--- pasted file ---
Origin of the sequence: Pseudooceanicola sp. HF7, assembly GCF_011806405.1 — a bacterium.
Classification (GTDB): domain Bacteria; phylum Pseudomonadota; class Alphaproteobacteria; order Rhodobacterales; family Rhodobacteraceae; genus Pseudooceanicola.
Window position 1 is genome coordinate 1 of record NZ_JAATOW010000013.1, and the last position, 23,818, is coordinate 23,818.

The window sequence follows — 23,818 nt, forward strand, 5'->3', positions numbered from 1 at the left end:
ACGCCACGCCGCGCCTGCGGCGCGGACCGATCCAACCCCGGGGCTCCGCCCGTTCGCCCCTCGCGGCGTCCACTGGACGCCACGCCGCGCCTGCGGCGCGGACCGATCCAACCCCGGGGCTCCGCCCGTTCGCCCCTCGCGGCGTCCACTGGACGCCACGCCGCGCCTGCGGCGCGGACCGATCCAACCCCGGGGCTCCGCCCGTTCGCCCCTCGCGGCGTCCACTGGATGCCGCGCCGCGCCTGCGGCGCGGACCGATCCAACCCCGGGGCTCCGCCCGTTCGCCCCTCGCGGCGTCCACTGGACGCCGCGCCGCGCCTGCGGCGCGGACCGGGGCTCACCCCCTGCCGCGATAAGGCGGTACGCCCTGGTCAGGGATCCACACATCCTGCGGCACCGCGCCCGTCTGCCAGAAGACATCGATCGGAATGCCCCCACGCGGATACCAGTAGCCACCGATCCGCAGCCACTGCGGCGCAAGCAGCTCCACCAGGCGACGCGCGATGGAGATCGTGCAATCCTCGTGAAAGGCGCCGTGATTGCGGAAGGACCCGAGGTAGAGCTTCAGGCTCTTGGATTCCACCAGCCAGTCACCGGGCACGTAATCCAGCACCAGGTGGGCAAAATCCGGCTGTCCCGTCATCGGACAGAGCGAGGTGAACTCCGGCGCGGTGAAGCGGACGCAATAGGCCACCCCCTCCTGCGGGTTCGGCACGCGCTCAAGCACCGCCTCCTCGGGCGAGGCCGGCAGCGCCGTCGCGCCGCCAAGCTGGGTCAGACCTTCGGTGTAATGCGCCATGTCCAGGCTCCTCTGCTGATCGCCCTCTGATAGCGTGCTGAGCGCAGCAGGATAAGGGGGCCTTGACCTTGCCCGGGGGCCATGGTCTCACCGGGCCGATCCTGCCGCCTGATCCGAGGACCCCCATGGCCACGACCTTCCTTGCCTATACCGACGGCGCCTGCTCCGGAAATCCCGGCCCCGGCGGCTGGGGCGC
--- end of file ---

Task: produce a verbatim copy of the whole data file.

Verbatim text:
Origin of the sequence: Pseudooceanicola sp. HF7, assembly GCF_011806405.1 — a bacterium.
Classification (GTDB): domain Bacteria; phylum Pseudomonadota; class Alphaproteobacteria; order Rhodobacterales; family Rhodobacteraceae; genus Pseudooceanicola.
Window position 1 is genome coordinate 1 of record NZ_JAATOW010000013.1, and the last position, 23,818, is coordinate 23,818.

The window sequence follows — 23,818 nt, forward strand, 5'->3', positions numbered from 1 at the left end:
ACGCCACGCCGCGCCTGCGGCGCGGACCGATCCAACCCCGGGGCTCCGCCCGTTCGCCCCTCGCGGCGTCCACTGGACGCCACGCCGCGCCTGCGGCGCGGACCGATCCAACCCCGGGGCTCCGCCCGTTCGCCCCTCGCGGCGTCCACTGGACGCCACGCCGCGCCTGCGGCGCGGACCGATCCAACCCCGGGGCTCCGCCCGTTCGCCCCTCGCGGCGTCCACTGGATGCCGCGCCGCGCCTGCGGCGCGGACCGATCCAACCCCGGGGCTCCGCCCGTTCGCCCCTCGCGGCGTCCACTGGACGCCGCGCCGCGCCTGCGGCGCGGACCGGGGCTCACCCCCTGCCGCGATAAGGCGGTACGCCCTGGTCAGGGATCCACACATCCTGCGGCACCGCGCCCGTCTGCCAGAAGACATCGATCGGAATGCCCCCACGCGGATACCAGTAGCCACCGATCCGCAGCCACTGCGGCGCAAGCAGCTCCACCAGGCGACGCGCGATGGAGATCGTGCAATCCTCGTGAAAGGCGCCGTGATTGCGGAAGGACCCGAGGTAGAGCTTCAGGCTCTTGGATTCCACCAGCCAGTCACCGGGCACGTAATCCAGCACCAGGTGGGCAAAATCCGGCTGTCCCGTCATCGGACAGAGCGAGGTGAACTCCGGCGCGGTGAAGCGGACGCAATAGGCCACCCCCTCCTGCGGGTTCGGCACGCGCTCAAGCACCGCCTCCTCGGGCGAGGCCGGCAGCGCCGTCGCGCCGCCAAGCTGGGTCAGACCTTCGGTGTAATGCGCCATGTCCAGGCTCCTCTGCTGATCGCCCTCTGATAGCGTGCTGAGCGCAGCAGGATAAGGGGGCCTTGACCTTGCCCGGGGGCCATGGTCTCACCGGGCCGATCCTGCCGCCTGATCCGAGGACCCCCATGGCCACGACCTTCCTTGCCTATACCGACGGCGCCTGCTCCGGAAATCCCGGCCCCGGCGGCTGGGGCGC